#HI2020: Building a Business with Benjamin Wong

Hindsight is 2020 (#HI2020) is a ground up initiative founded and led by SMU Lee Kong Chian School of Business Class of 2020 graduate Jessica Lee Yi Ling. In this series, she uncovers personal stories of resilience, courage and love amidst the crazy year that was 2020. Through the reflections and learnings shared in #HI2020, she hopes to empower internship and job seekers to improve their status quos and encourage aspiring entrepreneurs and volunteers to pursue their passions in 2021.



By Jessica Lee, Alumna, SMU Lee Kong Chian School of Business

Benjamin Wong’s Fintech startup out of Junior College, aggregating all your credit cards in your wallet, may have been an idea five years too early. That however, never stopped this serial self-starter from pursuing his passion in entrepreneurship. Today, this SMU School of Economics alumnus is the CEO and co-founder of Kinobi, a career accelerator for Gen Z-ers. Let’s join him on his mission to help 200 million young people in Asia take charge of their careers.

Here are three key takeaways from Benjamin:

  1. Being kind is more important than being right.
  2. The people in your circle should make you feel blessed, not stressed.
  3. Never lose sight of your mission in life.


Let’s take a trip down memory lane. What were the top three things on your mind during your final year in university?

  1. I was always thinking about how I could be a Vice President in three to five years upon graduation.
  2. I wanted to have the latitude to start different things and not be held back by what people say.
  3. I was clear that I wanted to start a business but at that point, I just wasn’t quite sure when and what it would be.


What is the one thing you wish you knew as an undergraduate?

It’s more important to be kind than to be right. Be known to have a heart. I’ve read somewhere that a person who mentors others, rather than gets mentored, is more likely to get selected as a CEO.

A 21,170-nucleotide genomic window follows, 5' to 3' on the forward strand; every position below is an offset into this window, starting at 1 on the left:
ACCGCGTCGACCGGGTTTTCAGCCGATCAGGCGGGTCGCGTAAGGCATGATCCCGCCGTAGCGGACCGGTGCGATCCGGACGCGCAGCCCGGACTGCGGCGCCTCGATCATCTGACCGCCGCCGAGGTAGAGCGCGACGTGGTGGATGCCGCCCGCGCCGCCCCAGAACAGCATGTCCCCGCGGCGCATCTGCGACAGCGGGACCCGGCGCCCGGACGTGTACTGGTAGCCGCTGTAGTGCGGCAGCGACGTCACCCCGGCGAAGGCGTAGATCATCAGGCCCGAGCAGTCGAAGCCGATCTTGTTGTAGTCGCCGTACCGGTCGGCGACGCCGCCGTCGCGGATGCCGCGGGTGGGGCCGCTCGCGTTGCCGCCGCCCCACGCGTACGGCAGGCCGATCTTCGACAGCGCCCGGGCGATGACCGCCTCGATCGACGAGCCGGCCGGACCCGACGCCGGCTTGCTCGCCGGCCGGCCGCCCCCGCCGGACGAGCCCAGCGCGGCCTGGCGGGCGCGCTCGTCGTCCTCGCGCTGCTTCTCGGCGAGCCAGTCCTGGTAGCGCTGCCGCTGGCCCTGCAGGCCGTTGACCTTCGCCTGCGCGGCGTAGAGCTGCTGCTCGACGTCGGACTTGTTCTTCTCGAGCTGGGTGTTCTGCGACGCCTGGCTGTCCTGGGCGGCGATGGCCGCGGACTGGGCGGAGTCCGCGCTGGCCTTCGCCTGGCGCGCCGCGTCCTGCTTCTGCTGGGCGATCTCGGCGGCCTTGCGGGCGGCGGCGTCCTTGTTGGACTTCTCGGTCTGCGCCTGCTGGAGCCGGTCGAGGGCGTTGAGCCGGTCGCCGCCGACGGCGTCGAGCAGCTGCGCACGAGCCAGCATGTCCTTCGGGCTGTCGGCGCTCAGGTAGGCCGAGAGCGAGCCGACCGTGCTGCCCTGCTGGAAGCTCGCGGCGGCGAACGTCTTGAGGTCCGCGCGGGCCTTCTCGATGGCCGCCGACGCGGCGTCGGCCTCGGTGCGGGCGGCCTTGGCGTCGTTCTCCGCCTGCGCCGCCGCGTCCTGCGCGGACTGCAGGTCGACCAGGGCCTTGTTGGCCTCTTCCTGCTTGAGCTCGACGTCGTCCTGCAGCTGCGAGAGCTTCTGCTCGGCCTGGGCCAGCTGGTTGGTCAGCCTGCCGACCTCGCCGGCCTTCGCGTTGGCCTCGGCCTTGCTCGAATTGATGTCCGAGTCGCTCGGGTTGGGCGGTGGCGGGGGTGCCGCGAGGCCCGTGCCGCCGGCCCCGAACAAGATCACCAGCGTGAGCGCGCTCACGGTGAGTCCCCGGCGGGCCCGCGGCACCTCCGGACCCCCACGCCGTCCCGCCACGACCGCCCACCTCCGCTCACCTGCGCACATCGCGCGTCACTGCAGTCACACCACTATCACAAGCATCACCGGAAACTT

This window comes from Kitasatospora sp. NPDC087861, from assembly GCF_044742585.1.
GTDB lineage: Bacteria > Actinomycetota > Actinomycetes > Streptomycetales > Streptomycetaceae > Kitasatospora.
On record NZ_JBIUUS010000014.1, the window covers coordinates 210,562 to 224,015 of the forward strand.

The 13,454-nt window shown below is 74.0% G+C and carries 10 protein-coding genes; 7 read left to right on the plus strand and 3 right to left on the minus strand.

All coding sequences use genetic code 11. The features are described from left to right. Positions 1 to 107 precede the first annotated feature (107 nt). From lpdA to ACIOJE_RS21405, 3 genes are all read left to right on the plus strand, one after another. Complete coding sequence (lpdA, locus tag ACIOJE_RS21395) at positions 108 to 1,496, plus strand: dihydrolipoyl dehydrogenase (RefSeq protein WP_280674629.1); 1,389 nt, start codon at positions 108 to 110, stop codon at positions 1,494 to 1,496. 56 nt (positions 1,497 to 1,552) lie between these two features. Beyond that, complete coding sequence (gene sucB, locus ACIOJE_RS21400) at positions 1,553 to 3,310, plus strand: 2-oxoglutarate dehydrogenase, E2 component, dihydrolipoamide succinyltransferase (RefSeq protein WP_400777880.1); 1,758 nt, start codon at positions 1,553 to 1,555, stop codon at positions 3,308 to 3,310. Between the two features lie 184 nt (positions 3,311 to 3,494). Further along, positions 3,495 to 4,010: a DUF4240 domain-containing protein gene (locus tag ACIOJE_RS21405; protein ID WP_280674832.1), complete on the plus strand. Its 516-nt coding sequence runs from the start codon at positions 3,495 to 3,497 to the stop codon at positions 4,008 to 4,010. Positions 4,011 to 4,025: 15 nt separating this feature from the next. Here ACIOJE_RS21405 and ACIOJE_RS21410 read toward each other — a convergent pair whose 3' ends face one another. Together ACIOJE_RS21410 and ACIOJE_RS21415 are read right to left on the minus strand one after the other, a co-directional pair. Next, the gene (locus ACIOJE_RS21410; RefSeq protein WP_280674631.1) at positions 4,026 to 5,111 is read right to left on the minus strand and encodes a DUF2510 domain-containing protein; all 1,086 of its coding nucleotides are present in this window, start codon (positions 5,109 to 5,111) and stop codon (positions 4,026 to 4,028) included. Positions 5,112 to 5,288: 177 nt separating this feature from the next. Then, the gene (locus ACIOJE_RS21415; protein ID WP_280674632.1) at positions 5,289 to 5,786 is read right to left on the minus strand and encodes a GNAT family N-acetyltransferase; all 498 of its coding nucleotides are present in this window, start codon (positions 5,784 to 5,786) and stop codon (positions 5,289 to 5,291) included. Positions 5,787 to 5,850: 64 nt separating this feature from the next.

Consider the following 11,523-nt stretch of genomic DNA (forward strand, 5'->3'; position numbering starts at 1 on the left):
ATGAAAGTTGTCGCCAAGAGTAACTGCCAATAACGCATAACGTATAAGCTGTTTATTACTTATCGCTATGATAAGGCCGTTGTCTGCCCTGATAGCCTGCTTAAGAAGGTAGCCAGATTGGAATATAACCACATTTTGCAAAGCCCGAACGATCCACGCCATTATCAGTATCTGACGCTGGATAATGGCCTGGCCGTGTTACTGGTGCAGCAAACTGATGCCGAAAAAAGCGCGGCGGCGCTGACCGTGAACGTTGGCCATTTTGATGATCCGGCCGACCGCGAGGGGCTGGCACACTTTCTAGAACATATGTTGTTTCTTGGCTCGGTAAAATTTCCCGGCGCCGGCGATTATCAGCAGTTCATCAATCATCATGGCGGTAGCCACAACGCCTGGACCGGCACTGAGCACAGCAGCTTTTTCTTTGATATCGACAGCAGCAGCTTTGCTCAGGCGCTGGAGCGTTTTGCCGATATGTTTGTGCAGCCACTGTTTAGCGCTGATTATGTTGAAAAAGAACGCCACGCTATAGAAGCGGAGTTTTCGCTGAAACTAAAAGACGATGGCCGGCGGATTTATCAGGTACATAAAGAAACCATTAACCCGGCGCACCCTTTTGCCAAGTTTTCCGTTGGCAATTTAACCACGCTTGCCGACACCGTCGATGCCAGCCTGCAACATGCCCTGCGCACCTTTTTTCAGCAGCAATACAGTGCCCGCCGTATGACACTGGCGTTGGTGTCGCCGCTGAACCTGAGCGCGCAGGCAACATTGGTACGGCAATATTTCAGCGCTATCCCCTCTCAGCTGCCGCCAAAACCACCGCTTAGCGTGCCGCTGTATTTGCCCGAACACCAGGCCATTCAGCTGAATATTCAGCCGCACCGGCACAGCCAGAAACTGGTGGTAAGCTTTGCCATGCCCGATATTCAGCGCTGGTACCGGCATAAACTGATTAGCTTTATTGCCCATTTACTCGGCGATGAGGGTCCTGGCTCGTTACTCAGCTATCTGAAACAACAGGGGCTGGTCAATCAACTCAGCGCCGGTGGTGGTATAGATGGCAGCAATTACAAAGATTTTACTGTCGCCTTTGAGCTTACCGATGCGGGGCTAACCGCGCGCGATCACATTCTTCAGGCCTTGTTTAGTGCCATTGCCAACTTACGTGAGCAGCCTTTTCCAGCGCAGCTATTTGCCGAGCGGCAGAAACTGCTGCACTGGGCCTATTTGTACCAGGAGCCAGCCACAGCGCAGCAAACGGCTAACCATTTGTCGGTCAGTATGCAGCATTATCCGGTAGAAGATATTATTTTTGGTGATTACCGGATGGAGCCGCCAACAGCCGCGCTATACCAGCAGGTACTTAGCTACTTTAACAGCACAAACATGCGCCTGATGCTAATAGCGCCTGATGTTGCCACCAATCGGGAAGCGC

On top of being the founding president of The Mentoring Circle (TMC) at SMU, you were also a mentee and mentor to many. What would you say are the three most important traits to being a great mentee and a great mentor?

As a mentee:

  1. Be results driven by focusing on charting your path, taking ownership and being accountable for your actions.
  2. Treat your mentor as an equal by having the mindset that as a mentee, you can bring something to the table too, instead of only receiving.
  3. Ask questions by recognising that you don’t know everything in life and going in with the objective of learning.

As a mentor:

  1. Don’t impose your own mentality on mentees—your way is not always the right way and mentees should be given the freedom to chart their own paths.
  2. Listen—mentorship is not just about spewing advices. Listening is the first step to understanding the unique needs of each of your mentees.
  3. Support with other networks—allow your mentee to learn from others too. Don’t be possessive, selfish or withhold help offered by other seniors.


The Mentoring Circle

The Mentoring Circle


Share with us the best advice you’ve received from a mentor? How have your experiences as a mentee shaped your approach in mentoring others?

Find your purpose in life. When you think about what you want to be known for at your death bed, it really puts everything into perspective. You become more intentional with every action you take and habit-forming will follow. Knowing this, I ensure that I don’t dictate what my mentees do.


Upon graduation, you joined Alvarium as an investment professional, focusing on private equity and debt as well as real estate. Share with us your experience.

My boss and I were responsible for starting the Singapore office, meaning that we got to develop things from scratch, ranging from slide templates, financial models, deal pipelines to strategy and much more. At work, I was always expected to have an opinion—I wasn’t there just to execute. One thing that I also valued a lot was the trust that my boss had in me. He believed that I could represent the company and take important meetings on my own. Through this, I was able to show how I could add value and establish a network at that too. The takeaway from this is really that age is just a number and it’s up to you to grab opportunities by the horns.